First of all, I would like to thank the Faculty of Drama Arts and the Independent Journalists Association of Serbia for hosting this afternoon’s event. As a strong supporter of a free press, the U.S. Embassy is proud to sponsor for the thirteenth consecutive year the NUNS Awards for Excellence in Investigative Journalism. This is an award by Serbian journalists, for Serbian journalists. We applaud NUNS’ sustained efforts to secure a free and independent media in Serbia, and to promote the rights of Serbian journalists.
In recognition of how important a free press is in democratic societies, the first Amendment to the U.S. Constitution provides for freedom of speech and the press. Founding Father Benjamin Franklin wrote that “When [freedom of speech] is taken away, the constitution of a free society is dissolved.” Thomas Jefferson, the author of our Declaration of Independence and the third President of the United States, put it this way: “Our liberty depends on the freedom of the press.”
A hardy, questioning free press is the sunlight that disinfects a democratic society from government corruption and excess. That is why the United States Embassy supports these awards. We believe free speech is important. And like many in this room, we are concerned about the state of media freedom around the world, including here in Serbia.
Freedom House’s 2018 report said that freedom for Serbian media was decreasing. Serbia was the only country in the region which was designated as having a downward trend in democracy. Amnesty International’s 2017/2018 report on Serbia said that investigative journalists were subjected to smear campaigns by ministers and media close to the government. The portion of the Human Rights Watch report dedicated to Serbian media noted that attacks on journalists continue, responsible governmental institutions failed to respond appropriately, and several cases of murdered journalists have yet to be resolved – in some cases, after many years.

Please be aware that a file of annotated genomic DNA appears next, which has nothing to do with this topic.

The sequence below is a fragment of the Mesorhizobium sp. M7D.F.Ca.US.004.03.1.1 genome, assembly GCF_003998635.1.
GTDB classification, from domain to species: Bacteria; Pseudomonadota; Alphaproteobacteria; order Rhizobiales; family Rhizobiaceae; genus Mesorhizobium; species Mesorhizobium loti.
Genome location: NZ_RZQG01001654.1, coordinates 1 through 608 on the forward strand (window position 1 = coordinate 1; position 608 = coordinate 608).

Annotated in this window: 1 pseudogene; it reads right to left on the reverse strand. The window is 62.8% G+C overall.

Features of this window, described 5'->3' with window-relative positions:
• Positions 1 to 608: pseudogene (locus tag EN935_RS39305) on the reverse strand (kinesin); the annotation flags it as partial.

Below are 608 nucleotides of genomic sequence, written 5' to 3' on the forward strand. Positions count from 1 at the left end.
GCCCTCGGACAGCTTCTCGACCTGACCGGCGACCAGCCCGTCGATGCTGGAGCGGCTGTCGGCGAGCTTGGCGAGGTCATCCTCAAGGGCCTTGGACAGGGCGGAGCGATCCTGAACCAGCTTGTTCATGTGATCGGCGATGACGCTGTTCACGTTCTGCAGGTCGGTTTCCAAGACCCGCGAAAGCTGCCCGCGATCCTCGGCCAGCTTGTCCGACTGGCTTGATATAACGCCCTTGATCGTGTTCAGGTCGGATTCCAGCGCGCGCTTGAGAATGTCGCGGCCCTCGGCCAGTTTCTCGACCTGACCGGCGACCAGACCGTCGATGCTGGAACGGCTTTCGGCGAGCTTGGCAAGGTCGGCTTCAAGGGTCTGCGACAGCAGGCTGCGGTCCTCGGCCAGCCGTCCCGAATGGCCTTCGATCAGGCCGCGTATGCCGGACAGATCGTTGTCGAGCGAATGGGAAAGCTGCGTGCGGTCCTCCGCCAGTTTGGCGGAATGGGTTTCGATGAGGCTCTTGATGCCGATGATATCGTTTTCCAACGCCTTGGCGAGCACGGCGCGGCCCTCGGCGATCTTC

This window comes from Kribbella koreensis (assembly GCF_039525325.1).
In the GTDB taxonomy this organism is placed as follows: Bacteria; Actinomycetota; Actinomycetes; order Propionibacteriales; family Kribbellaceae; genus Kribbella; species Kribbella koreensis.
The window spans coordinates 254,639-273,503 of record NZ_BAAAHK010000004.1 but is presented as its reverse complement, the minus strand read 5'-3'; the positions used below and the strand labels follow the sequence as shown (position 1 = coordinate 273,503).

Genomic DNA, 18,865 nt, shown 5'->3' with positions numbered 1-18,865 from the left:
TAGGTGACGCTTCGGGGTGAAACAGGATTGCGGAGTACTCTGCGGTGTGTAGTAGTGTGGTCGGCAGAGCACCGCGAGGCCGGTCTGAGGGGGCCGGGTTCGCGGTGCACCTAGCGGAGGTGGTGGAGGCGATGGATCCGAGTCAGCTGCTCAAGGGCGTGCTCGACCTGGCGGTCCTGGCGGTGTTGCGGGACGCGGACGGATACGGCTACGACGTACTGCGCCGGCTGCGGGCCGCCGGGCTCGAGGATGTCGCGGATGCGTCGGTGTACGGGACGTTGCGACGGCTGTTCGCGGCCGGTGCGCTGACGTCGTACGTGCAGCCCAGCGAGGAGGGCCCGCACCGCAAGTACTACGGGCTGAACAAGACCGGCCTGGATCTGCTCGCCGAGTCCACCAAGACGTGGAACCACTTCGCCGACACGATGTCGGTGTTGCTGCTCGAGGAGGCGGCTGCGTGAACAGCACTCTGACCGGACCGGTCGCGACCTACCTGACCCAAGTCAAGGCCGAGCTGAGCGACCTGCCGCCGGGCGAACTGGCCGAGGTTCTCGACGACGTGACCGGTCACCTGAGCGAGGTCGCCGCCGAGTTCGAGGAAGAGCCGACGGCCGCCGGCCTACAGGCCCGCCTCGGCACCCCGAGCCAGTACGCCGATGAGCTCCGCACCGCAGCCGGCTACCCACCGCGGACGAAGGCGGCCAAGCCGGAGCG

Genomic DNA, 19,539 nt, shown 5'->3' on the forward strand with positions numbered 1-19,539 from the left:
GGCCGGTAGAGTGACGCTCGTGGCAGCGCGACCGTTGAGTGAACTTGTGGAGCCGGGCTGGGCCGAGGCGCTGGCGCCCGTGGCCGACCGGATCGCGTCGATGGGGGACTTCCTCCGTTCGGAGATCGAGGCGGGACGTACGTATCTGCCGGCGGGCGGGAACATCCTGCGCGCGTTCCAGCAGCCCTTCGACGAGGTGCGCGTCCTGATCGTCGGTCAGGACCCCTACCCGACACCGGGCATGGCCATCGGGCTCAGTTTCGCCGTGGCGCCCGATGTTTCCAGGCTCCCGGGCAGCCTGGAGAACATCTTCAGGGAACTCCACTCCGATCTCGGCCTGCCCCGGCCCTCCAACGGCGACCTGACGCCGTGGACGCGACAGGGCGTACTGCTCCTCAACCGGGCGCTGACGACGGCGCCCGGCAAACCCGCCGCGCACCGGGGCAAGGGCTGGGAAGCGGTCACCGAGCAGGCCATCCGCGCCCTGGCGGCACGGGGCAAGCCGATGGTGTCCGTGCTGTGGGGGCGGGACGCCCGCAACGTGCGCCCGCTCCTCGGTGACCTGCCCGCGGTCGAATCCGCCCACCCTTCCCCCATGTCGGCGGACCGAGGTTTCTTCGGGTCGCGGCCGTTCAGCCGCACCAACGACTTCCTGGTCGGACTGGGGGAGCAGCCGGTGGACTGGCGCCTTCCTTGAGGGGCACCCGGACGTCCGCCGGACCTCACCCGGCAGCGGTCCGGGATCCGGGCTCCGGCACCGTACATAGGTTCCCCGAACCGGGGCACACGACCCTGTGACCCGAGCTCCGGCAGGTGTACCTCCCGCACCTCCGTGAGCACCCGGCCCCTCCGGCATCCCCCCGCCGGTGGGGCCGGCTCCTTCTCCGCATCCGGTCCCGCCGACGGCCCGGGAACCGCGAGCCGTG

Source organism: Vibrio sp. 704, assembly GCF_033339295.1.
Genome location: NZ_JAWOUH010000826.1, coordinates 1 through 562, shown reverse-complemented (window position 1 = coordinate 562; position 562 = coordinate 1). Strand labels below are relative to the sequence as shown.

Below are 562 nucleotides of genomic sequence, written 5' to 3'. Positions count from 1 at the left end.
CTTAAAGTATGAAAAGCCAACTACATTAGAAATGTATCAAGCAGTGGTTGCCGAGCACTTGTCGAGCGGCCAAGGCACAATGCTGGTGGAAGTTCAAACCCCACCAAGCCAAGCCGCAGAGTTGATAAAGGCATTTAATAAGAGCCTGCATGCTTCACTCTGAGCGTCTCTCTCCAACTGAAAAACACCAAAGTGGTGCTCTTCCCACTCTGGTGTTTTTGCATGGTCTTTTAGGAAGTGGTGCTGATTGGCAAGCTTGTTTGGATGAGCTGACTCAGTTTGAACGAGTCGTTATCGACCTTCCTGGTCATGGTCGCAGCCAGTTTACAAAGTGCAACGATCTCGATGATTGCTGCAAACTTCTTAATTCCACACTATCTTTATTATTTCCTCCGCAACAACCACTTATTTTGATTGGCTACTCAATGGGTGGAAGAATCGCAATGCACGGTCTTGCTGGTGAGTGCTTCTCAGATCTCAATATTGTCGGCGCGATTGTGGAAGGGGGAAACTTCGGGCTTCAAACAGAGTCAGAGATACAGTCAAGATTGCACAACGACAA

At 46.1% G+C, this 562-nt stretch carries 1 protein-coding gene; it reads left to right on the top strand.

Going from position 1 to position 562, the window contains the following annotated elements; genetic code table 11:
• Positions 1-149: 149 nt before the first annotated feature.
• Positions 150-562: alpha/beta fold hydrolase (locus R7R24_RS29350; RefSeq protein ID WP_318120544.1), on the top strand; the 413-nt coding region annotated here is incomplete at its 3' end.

In March of this year, the Open Society Institute – Sofia released its Media Literacy Index for Europe. Serbia ranked 29th of 35 countries in media literacy and last in Eurostat’s “Trust in Others” ranking — a ranking designed to indicate social cohesion and predict resilience and resistance to “fake news” stories.
So, the investigative journalists we honor this afternoon must overcome multiple barriers to create high-quality reporting. It is not easy to make a living as a journalist in Serbia. It’s even tougher if you take on entrenched interests. I’d like to express my gratitude to all those who persist despite these challenges, sometimes at considerable personal risk, in the difficult and demanding task of researching and reporting stories that the Serbian public needs. Your efforts help to make democracy work, and make Serbia a better place to live.
Thank you, and I congratulate in advance all those who have been nominated for this prestigious award.